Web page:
Lasting syndrome of depression produced by reduction in serotonin uptake during postnatal development: Evidence from sleep, stress, and behavior

Daniela Popa, Clément Léna, Chloé Alexandre, Joëlle Adrien

Research output: Contribution to journalArticle

Abstract

Dysfunction of the serotonin system is implicated in sleep and emotional disorders. To test whether these impairments could arise during development, we studied the impact of early-life, transient versus genetic, permanent alterations of serotonin reuptake on sleep-wakefulness patterns, depression-related behavior, and associated physiological features. Here, we show that female mice treated neonatally with a highly selective serotonin reuptake inhibitor, escitalopram, exhibited signs of depression in the form of sleep anomalies, anhedonia, increased helplessness reversed by chronic antidepressant treatment, enhanced response to acute stress, and increased serotoninergic autoinhibitory feedback. This syndrome was not reproduced by treatment in naive adults but resembled the phenotype of mutant mice lacking the serotonin transporter, except that these exhibited decreased serotonin autoreceptor sensitivity and additional anxiety-like behavior. Thus, alteration of serotonin reuptake during development, whether induced by external or genetic factors, causes a depressive syndrome lasting into adulthood. Such early-life impairments might predispose individuals to sleep and/or mood disorders.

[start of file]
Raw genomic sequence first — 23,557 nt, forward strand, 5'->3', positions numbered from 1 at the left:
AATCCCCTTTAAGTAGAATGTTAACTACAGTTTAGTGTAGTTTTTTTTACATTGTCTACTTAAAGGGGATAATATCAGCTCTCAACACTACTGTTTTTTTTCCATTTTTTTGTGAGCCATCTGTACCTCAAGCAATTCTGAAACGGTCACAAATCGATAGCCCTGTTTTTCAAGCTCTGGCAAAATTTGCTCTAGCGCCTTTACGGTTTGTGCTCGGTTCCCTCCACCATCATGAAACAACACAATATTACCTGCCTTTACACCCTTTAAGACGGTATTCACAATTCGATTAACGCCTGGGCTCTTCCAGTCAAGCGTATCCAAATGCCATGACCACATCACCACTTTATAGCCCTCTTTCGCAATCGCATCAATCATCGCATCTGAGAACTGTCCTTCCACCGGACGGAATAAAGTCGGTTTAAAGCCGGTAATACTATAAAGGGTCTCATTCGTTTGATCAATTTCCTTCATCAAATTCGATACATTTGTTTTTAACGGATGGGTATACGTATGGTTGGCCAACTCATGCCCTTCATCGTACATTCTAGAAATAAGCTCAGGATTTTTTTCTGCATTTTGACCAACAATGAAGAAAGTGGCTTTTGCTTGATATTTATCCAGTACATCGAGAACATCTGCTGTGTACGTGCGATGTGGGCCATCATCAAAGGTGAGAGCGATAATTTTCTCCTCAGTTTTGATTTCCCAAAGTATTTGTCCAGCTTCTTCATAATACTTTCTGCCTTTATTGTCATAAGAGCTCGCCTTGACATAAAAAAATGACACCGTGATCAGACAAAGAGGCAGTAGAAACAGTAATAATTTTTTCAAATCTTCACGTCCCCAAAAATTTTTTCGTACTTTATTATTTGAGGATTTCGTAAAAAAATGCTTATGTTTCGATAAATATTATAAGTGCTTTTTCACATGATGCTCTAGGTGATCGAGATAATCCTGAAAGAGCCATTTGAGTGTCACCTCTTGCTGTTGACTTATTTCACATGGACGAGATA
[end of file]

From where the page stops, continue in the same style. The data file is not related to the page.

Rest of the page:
Original languageEnglish (US)
Pages (from-to)3546-3554
Number of pages9
JournalJournal of Neuroscience
Volume28
Issue number14
DOIs
StatePublished - Apr 2 2008

Keywords

  • 5-HT transporter
  • 5-HT1A autoreceptors
  • Anxiety
  • Corticosterone
  • Depression
  • Development
  • Knock-out mice
  • REM sleep
  • Stress

ASJC Scopus subject areas

  • Neuroscience(all)

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